The Business of Government Hour


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The Business of Government Hour features a conversation about management with a government executive who is changing the way government does business. The executives discuss their careers and the management challenges facing their organizations. Past government executives include Administrators, Chief Financial Officers, Chief Information Officers, Chief Operating Officers, Commissioners, Controllers, Directors, and Undersecretaries.

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Join the IBM Center for a weekly conversation about management with a government executive who is changing the way government does business.

Patrick Ciganer interview

Friday, February 27th, 2004 - 20:00
Patrick Ciganer
Radio show date: 
Sat, 02/28/2004
Intro text: 
Patrick Ciganer
Complete transcript: 

Friday, September 26, 2003

Arlington, Virginia

Mr. Lawrence: Good morning and welcome to The Business of Government Hour. I am Paul Lawrence, partner in charge of the IBM Center for the Business of Government. We created the Center in 1998 to encourage discussion and research into new approaches to improving government effectiveness. You can find out more about the Center by visiting us on the web at

The Business of Government Hour features a conversation about management with a government executive who is changing the way government does business. Our special guest this morning is Patrick Ciagner, Program Executive Officer of NASA's Integrative Financial Management Program.

Good morning, Patrick.

Mr. Ciganer: Good Morning Paul.

Mr. Lawrence: Joining us in our conversation is Steve Sieke.

Good morning, Steve.

Mr. Sieke: Good morning, Paul.

Mr. Lawrence: Well Patrick, let's begin by understanding the mission of NASA's Integrative Financial Management Program, or IFMP.

Mr. Ciganer: Well as the name indicates, the primary mission is to develop the financial management capability that is Agency-wide, and also integrates a lot of the factors that allow you to manage more effectively. Over time, the Agency discovered that in the case of its undertakings, which are mostly projects and programs, there is more than just cost or budget data. There is human capital; there is resources; there is assets. And the ability to have access to all of that information in a fairly seamless way is what the Agency is looking for. So, although all the word "financial" is in the middle of it, the integration component is really the goal of this specific program.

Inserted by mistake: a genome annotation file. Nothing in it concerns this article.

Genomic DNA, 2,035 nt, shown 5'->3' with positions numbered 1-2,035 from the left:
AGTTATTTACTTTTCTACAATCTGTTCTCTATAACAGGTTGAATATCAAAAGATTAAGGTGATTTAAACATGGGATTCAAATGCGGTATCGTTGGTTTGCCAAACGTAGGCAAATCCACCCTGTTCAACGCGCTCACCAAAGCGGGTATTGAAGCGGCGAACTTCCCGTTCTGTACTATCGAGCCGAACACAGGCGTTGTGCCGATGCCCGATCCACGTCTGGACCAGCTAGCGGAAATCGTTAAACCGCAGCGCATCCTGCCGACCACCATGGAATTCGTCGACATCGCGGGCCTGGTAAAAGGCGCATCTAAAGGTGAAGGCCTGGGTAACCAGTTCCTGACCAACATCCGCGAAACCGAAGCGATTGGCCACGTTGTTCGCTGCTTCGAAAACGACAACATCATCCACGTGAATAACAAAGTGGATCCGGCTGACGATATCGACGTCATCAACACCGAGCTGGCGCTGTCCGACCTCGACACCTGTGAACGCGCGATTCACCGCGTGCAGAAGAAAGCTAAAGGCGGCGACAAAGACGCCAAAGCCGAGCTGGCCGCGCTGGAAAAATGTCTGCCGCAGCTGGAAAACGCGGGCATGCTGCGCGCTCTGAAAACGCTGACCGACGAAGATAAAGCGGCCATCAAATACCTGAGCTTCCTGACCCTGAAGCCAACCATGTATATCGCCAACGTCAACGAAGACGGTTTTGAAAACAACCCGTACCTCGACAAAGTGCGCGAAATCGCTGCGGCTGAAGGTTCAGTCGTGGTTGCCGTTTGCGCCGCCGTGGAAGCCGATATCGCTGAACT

Mr. Lawrence: And what is the vision of the program?

Mr. Ciganer: The vision is to provide to management and the bulk of the Agency employees the ability to access, account, track and manage information as effectively as possible. And the information is fairly broad, so therefore, we are not just focused on one specific area of the Agency. But we are looking at the institutional side, which is the administrative side and the programmatic side. So it really is to provide an overlapping umbrella and capability to all of the employees within the Agency.

Mr. Lawrence: How do you describe the size of this undertaking? Budget, people, time?

Mr. Ciganer: The current undertaking is approximately a six-year effort. The budget is $497 million. The number of people involved average approximately 300 to 400. They vary, because we broke down the program into several projects, and some projects will have slightly larger staffing requirements. But that essentially is the scope and the timeline of the project.

Mr. Lawrence: So by normal standards this would be a large project, but by NASA standards, this is a small project?

Mr. Ciganer: It's a medium-sized project. It's the cost of one shuttle launch. But from a timeline, it's a little bit shorter than some of the probes that we will build and launch. But it fits within the NASA operating parameters. People feel comfortable looking at the size of the dollars, the staffing requirements and the fact that we are touching every single center. So we are not raising eyebrows either by being too small or too large. We are within scope.